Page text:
Where to Find Reliable Self Directed IRA & 401(k) Information

I ran across something today that may surprise you. I was reminded of why I founded the IRA Association of America. I hear some of the craziest things from prospects and new customers, such as

“My understanding is that my IRA can loan money to a Corporation I own part of.”

“I’ve heard that my company can do business with my IRA if things are structured right.”

First of all, these statements are both incorrect, and would each result in a prohibited transaction, triggering hefty tax penalties. Now, when I hear these type of statements I wonder where they come from. I’ve always figured that they must originate from various new, inexperienced companies with educational materials that are simply inaccurate. Today, I found out that I’m half correct. It is coming from inaccurate materials and sources, but to my surprise, these sources aren’t always new and inexperienced.

This post is in reference to an LLC facilitator called CHECKBOOK IRA located at www.checkbookira.net and www.checkbookira.com. These guys may be familiar to you because, at the time of this writing and for the past several years, these web sites come up in search engine results for terms like “ira llc” and “self directed ira”. Now, I’ve never met or spoken with the owner, Steve Sheperd, so I can only comment based on the information on his web sites.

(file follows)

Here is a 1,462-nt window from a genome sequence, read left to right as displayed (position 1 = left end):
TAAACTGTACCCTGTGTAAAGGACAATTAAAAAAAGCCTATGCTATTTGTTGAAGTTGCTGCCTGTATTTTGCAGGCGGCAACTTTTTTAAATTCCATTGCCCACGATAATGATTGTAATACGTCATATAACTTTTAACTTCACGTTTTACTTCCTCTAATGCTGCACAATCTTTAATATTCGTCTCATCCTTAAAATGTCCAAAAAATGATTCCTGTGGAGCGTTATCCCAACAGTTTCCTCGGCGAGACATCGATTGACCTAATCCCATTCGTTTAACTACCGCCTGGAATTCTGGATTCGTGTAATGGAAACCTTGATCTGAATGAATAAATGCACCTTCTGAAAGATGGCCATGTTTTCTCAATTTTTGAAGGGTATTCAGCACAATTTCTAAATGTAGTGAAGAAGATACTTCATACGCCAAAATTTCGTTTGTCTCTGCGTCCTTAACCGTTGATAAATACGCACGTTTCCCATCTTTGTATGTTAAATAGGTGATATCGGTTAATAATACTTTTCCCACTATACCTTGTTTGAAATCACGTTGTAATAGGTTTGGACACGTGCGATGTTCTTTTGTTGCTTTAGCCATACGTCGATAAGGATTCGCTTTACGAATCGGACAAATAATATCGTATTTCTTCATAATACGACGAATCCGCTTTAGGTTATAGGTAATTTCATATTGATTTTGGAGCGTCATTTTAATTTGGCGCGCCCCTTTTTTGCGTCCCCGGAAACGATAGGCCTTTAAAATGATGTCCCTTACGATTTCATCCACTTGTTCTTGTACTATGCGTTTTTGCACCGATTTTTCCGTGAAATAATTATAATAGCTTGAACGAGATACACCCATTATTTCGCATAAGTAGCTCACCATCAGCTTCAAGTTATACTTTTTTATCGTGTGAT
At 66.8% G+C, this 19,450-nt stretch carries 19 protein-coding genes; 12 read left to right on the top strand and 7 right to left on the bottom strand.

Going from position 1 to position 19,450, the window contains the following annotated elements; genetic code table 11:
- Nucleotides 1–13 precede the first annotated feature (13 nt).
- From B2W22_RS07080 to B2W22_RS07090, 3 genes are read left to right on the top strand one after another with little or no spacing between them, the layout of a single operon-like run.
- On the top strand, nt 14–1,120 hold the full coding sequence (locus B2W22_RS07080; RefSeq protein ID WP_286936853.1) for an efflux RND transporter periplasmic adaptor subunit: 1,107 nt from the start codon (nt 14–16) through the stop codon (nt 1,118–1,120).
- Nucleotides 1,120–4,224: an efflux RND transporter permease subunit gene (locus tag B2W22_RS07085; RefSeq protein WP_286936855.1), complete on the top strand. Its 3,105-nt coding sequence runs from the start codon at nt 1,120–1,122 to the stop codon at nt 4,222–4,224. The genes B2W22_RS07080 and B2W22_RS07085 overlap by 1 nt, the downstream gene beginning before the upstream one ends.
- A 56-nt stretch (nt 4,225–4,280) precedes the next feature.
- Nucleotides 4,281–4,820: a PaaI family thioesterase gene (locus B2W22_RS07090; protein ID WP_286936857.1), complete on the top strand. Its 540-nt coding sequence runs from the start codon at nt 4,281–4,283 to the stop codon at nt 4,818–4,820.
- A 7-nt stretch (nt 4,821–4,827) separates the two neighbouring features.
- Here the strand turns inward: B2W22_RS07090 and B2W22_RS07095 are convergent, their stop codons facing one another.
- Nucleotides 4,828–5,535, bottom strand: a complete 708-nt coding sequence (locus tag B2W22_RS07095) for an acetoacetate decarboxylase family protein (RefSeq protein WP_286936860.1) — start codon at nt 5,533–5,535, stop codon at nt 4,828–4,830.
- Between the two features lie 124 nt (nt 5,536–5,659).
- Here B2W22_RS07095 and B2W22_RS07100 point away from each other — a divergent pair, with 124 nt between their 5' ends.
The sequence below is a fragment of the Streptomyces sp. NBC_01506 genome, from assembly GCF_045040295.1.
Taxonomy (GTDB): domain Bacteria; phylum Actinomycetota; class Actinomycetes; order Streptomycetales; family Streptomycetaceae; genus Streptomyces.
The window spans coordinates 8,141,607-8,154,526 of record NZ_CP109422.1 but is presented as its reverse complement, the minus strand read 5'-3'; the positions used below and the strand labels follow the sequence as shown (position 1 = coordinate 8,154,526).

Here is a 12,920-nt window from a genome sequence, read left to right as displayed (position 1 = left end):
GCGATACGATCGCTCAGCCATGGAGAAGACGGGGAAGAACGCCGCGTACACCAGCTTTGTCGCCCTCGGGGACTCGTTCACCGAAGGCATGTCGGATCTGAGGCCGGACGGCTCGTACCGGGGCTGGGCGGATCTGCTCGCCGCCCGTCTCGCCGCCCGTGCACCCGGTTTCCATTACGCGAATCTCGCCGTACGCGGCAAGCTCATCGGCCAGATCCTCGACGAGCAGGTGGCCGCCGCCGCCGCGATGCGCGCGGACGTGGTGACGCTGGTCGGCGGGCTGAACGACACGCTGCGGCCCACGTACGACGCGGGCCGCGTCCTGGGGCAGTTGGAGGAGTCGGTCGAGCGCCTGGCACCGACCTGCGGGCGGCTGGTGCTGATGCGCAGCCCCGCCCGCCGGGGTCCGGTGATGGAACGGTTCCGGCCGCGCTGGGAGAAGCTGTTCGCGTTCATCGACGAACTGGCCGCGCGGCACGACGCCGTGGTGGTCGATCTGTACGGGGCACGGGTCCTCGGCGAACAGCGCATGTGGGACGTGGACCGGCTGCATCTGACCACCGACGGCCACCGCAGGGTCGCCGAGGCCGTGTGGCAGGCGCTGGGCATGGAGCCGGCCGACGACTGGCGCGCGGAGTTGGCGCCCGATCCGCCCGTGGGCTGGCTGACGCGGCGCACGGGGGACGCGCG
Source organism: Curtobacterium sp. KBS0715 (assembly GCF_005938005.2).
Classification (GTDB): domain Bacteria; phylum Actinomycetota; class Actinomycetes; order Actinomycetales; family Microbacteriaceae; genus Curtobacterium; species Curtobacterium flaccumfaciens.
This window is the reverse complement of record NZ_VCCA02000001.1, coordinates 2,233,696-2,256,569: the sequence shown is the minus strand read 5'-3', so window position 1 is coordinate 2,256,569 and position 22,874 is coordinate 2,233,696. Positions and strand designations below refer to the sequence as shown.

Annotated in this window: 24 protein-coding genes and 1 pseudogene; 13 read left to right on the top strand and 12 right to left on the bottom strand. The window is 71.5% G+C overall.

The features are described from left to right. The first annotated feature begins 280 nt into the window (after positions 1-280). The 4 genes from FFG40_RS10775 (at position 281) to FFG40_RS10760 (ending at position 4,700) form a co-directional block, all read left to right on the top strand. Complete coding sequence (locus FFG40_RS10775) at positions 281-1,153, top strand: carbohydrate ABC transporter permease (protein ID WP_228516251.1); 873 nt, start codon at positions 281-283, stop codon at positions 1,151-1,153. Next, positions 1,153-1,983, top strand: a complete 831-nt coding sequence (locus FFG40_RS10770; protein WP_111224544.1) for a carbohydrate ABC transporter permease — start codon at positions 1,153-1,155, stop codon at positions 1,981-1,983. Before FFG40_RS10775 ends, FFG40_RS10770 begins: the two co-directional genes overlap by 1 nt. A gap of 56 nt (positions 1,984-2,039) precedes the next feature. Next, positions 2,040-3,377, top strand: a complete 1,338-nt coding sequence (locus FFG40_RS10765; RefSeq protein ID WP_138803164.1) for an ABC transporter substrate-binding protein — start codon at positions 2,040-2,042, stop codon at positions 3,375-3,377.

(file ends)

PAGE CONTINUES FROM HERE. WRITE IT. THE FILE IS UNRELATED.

Currently, if you go to CHECKBOOKIRA.net and click “legal rulings” it links to a ruling that says “Your IRA can make a loan to a company owned less than 50% by the IRA owner.” This caught my attention because the claim was contrary to the understanding given to me from seasoned Department of Labor agents. So I clicked the link and read the entire document. (It’s important to note that in 1978 the Presidential Reorganization Plan transferred the authority and responsibility of interpreting the prohibited transactions code [IRC 4975] from the Secretary of Treasury [IRS] to the Secretary of Labor [DOL]). This document was a written opinion from DOL. Somebody basically asked DOL if it would be okay for their IRA to loan $500,000 to a Corporation of which they owned 46%. CHECKBOOKIRA.net claims the document said DOL’s response was “yes”, but it was in fact “no”. The opinion letter’s conclusion can be found in the second to last paragraph: